By Hannah Brandt
It is December 8, 2016. A woman says she has been living without heat for weeks, harassed by a landlord who is evicting her even though she pays her rent. Leticia Valencia, a Fresno State student working with Faith in the Valley, declares that a baseline standard should be established and begs the council to vote on a proposal to combat substandard housing through routine interior inspections. The plan was put together by the code enforcement task force created last year by Mayor Ashley Swearengin. A man is blunt, “We gave consideration to property owners due to the holidays. Tenants also celebrate Christmas and want to do so without roaches crawling on their children.”
Esther Delahay, Executive Director of the Lowell Community Development Corporation, which promotes development in the struggling Lowell area between downtown and the Tower District, says the organization has had six tenant education workshops over the last few months. They found that 25 percent of attendees were living with electricity problems, 25 percent had no smoke detectors, and a large percentage were living in substandard housing. She says she is also a property owner herself and this is a moderate proposal that is not punitive to landlords who follow the rules.
The public comment period of the council meeting goes on like this for several hours, with residents giving testimonies and activists pointing to ten years of discussion and research on the issue in the city of Fresno. When council speaker, Sal Quintero assures the public that the members understand the problem, Leticia Valencia asks “If you all understand the issue of substandard housing, why are we still here just talking about it?” She also queries whether council members plan to wait until Fresno experiences a tragedy like Oakland where a fire in a warehouse art space killed 36 people last month.
Members of the clergy also speak out, including Steve Ratzlaff, a minister at Mennonite Community Church. He calls the situation “a moral crisis” and urges the proposed inspection program to be implemented in December. “It is only a sign of basic human dignity to make sure people have a warm roof over their heads.” Ratzlaff went on to say that the city had been let off the hook until the tragedy at Summerset. “We have no idea how many more Summersets are out there without code enforcement.”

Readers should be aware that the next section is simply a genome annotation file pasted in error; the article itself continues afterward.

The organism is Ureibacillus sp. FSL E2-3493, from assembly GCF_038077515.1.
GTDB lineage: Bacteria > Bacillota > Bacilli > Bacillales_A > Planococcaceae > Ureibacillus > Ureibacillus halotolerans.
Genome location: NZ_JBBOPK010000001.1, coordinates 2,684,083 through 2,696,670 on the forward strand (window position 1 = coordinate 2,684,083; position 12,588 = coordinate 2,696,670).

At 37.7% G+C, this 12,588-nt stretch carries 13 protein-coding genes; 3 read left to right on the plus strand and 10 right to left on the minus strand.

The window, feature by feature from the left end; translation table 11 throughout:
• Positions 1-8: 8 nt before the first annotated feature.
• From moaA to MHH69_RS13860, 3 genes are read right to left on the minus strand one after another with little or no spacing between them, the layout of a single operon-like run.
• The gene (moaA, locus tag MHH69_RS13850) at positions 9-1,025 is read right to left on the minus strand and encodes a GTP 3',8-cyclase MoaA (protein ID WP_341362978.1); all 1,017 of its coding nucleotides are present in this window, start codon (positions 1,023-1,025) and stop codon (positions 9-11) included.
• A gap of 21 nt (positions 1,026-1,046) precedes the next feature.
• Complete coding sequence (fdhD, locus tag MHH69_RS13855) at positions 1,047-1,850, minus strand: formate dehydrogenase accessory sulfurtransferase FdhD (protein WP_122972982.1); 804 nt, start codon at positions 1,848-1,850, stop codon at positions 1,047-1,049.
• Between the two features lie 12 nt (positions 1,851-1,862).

Many point to the exposure of the conditions at Summerset Village Apartments as the catalyst for the community’s renewed passion about slumlords and their prevalence in Fresno. In the fall of 2015, an investigative report by the Fresno Bee called Living in Misery uncovered the situation there and revealed that the power had been shut off for weeks due to faulty wiring. A number of residents had already been without heat for months and one elderly tenant froze to death.
Summerset is owned by a man in Santa Barbara who has expensive properties in the Bay Area, and holdings here in Fresno. The Bee’s report highlighted the severity of the conditions in substandard housing, the problems created by the pervasiveness of out of town owners, and the failure of the city to maintain code enforcement. Advocacy organizations like Tenants Together and No More Slumlords have been documenting these realities and Community Alliance has been publishing them for years. We will continue to do so.
Assemblyman Joaquin Arambula (D-Fresno), who is also a Kingsburg physician, says he was shocked to see the conditions people were living in when he toured Fresno properties in November. As a doctor, he has seen how people’s health deteriorates when their homes are without proper ventilation and heat, filled with mold and vermin. Among other problems, it increases the occurrence and severity of asthma, a malady already far too common in the Valley due to poor air quality. Toxic air is more prominent in areas with substandard housing.
Daniel O’Connell, chair of the Central Valley Partnership, says Fresno has failed to uphold Gandhi’s belief that “the measure of a society is how it treats its most vulnerable.” It also brings to mind the words of health care worker and humanitarian Paul Farmer, “The idea that some lives matter more is the root of all that is wrong with the world.”
Property owners claim the inspection regulations would be a hardship. One speaks of the fact that he already employs outside consultants, at great cost to himself, to inspect his properties. For the city to add regulators with lower standards would be an unnecessary burden. He also faults the lack of affordable housing in Fresno as the greater problem.
Referred to as the next Summerset, many at the meeting have pointed to life at Hotel California, a shabby motel where long term tenants are living without heat or smoke detectors. Property owners are quick to say that since it is not officially a housing complex, the proposed ordinance would not address any code violations occurring there.